Sea Turtles of the Atlantic and Gulf Coasts of the United States
Publication Year: 2006
No one who encounters a sea turtle soon forgets it. The leatherback, for instance, can grow to huge proportions, commonly approaching eight feet in length and more than half a ton in weight. Powerful swimmers, they are also among the deepest divers of all air-breathing sea creatures. Despite these assets, the survival of the leatherback, like that of all sea turtle species, is under constant threat from commercial fishing operations, overdevelopment of nesting grounds, pollution, and predation by introduced species.
The guide opens with comprehensive coverage of the sea turtle's evolution, juvenile and adult life cycles, nesting, diet and feeding, disease and parasites, predators, and conservation issues. Each subsequent chapter is dedicated to a particular turtle species: loggerhead, leatherback, Kemp's ridley, green sea turtle, hawksbill, and olive ridley. The account of each species describes distribution, habitats, general appearance, life history and behavior, and conservation. For each species, photographs of hatchlings and adults and a map showing distribution and migration provide further information.
Sea turtles have been swimming the seas for one hundred million years. Yet all of the species in this book--indeed, all sea turtles worldwide--are on U.S. and international endangered lists. Biologists Carol Ruckdeschel and C. Robert Shoop have dedicated their careers to learning about sea turtles-and to ensuring that we understand that we are stakeholders in the fate of these ancient creatures. With this guide in hand, readers will be better equipped to understand sea turtle biology and support sea turtle conservation efforts.
Species information includes
- general appearance
- life history and behavior
Additional features include:
- identification keys
- selected bibliography
- detailed drawings of distinctive features
- color photographs
- distribution maps
Published by: University of Georgia Press
Title Page, Copyright Page
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Sea turtles are among the most magnificent marine creatures, with a charisma that makes them almost mythical. Although relatively few people have ever seen a sea turtle in its natural habitat, most of us know them from films and speak of them with awe...
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Sea turtles are an important part of our native fauna. Although rarely seen, they are seriously affected by human activities. Sea turtles must lay their eggs on beaches, and that need often puts them in conflict with human beach users...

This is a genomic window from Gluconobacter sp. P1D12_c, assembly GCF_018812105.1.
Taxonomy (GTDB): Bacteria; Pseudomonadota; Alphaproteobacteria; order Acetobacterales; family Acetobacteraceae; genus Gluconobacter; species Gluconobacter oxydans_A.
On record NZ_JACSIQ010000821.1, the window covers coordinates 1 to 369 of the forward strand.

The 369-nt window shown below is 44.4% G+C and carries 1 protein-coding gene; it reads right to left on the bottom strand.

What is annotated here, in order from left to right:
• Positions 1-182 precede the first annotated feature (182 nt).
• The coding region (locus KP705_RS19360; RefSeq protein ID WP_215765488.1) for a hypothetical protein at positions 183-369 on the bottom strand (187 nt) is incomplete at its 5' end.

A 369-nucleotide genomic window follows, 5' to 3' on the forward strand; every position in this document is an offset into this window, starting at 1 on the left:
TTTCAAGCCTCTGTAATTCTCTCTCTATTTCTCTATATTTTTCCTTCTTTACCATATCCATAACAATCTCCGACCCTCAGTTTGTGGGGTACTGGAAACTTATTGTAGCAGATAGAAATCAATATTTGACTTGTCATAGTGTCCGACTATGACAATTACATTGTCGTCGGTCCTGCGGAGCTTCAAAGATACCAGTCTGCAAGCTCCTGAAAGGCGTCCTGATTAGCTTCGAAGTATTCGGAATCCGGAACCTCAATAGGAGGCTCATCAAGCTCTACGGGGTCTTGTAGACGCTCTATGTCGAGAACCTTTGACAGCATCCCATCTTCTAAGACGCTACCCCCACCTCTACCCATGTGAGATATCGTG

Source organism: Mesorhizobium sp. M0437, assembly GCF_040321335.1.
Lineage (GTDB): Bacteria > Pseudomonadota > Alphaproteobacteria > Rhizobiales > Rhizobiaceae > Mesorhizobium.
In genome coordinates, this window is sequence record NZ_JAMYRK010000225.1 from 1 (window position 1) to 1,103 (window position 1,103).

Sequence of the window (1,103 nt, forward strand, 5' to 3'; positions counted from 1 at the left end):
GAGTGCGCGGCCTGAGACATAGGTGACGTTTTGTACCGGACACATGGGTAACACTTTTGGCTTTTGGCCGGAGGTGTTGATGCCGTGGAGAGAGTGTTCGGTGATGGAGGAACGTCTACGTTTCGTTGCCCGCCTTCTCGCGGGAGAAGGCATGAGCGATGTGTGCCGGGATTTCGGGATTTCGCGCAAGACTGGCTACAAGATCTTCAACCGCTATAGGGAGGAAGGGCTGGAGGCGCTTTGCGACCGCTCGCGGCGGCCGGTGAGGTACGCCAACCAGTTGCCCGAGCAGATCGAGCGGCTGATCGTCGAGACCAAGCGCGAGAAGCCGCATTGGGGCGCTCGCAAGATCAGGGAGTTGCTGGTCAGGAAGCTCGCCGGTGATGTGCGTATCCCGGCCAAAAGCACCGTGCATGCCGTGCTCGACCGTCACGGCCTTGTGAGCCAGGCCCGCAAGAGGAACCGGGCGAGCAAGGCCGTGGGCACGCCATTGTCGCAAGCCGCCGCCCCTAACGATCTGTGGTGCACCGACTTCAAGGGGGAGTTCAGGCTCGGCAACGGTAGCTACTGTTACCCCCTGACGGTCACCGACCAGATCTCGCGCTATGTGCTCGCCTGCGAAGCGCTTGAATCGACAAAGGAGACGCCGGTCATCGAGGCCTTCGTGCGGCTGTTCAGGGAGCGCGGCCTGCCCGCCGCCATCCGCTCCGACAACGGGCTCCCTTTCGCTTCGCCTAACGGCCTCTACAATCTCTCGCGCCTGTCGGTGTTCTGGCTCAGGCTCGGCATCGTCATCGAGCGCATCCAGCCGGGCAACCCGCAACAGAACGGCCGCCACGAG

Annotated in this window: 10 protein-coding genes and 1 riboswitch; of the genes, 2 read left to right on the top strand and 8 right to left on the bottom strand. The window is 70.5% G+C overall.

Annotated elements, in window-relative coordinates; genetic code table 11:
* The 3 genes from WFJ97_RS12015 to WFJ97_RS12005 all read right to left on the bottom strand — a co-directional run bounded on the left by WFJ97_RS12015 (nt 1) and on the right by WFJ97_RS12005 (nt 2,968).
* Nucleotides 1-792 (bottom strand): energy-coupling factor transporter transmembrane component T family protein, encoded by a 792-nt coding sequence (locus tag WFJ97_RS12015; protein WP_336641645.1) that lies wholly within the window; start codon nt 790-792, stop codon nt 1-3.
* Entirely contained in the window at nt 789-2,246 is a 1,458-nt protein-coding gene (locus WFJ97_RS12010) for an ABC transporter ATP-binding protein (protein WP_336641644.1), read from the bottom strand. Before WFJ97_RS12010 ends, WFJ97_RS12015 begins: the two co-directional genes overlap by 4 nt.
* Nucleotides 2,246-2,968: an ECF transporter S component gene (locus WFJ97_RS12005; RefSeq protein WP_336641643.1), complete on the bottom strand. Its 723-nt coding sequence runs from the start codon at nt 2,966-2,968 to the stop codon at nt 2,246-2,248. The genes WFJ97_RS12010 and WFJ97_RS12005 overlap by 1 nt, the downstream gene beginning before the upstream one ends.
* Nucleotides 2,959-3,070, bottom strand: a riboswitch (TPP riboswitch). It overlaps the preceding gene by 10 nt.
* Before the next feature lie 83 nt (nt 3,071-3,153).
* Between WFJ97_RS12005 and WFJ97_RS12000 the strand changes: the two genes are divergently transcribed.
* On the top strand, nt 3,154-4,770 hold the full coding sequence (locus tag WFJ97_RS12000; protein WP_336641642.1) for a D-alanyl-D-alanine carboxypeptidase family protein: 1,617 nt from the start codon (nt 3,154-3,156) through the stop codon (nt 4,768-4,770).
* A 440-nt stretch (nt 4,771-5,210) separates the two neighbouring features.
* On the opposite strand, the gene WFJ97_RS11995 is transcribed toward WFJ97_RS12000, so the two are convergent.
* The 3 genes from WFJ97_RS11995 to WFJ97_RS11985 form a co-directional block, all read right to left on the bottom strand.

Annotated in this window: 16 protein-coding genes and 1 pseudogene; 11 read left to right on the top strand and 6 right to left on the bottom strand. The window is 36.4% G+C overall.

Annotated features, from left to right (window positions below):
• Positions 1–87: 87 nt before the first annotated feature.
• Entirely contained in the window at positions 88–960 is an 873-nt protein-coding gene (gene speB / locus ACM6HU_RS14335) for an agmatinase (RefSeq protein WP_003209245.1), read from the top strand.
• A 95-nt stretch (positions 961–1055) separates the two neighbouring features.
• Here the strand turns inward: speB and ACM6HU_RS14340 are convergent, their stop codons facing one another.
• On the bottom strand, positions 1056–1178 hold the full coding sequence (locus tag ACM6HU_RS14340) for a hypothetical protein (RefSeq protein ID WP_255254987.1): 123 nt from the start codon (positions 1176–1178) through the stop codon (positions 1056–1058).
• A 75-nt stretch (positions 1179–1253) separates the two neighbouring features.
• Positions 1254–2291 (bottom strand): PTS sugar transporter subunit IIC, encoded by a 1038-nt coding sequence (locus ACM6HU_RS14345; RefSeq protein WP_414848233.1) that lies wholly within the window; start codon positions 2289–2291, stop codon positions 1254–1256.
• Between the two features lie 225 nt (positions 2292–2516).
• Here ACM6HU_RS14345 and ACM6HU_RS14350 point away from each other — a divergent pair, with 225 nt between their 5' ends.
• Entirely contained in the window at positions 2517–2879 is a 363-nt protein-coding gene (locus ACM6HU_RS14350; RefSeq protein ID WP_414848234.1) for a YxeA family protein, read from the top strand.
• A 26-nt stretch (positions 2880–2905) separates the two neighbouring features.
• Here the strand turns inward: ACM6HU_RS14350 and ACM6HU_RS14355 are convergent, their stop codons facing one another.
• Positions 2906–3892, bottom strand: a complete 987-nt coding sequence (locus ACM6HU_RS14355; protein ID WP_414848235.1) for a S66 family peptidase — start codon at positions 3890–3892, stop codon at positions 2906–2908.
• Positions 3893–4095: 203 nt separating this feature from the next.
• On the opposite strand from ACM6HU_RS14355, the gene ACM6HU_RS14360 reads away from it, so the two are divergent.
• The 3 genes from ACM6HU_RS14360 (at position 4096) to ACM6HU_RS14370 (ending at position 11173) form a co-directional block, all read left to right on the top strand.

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Numerous agencies have contributed to the support of our studies, including the U.S. Fish and Wildlife Service, the National Marine Fisheries Service, the Georgia Department of Natural Resources, the Turner Foundation, and the...
About Sea Turtles
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All turtles are reptiles, and all have a shell consisting of two parts: the top is called the carapace, and the bottom, the plastron. Instead of teeth, turtles have a horny covering on the beak, the rhamphotheca. The front limbs of sea turtles are modified...
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Leatherbacks, because of their extensive migrations and specialized food requirements, are often seen in loose groups, usually well offshore. Sometimes more than a dozen may be observed in a small area. Depending on whether they are feeding...
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Loggerheads are the most abundant sea turtles along the Atlantic and Gulf coasts of the United States south of Cape Cod. When the species was listed under the Endangered Species Act in 1978, genetically distinct subpopulations were unknown...
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Kemp’s ridley is the most endangered of all the sea turtle species. A few thousand adult females nest in a single locality in Tamaulipas, Mexico, and a very few nest in other scattered locations, such as Padre Island, Texas. Juveniles are frequently encountered...
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The olive ridley is a tropical species found in the Pacific, Indian, and Atlantic oceans. Major nesting areas occur near low-salinity waters around the mouths of rivers and estuaries. In the western North Atlantic Ocean, the species had been limited...
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The worldwide abundance of green turtles is unknown, but populations are declining in all ocean basins. Several nesting populations have been lost altogether, and there is no indication that the beaches are being recolonized. Nesting numbers and the number...
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Hawksbills are not abundant in U.S. waters. Most populations are considered to be declining, but relatively large nesting populations still occur in Yemen, northeastern Australia, the Red Sea, and Oman...
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All sea turtle species have declined during the past 200–300 years as a direct or indirect result of human activities. All species are officially recognized as in need of assistance to relieve the pressures limiting their reproductive success and survival to maturity...
Appendix: Keys to Sea Turtles of the U.S. Atlantic and Gulf Coasts
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Additional Selected Reading
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Page Count: 152
Illustrations: 79 color photos, 6 maps, 32 figures
Publication Year: 2006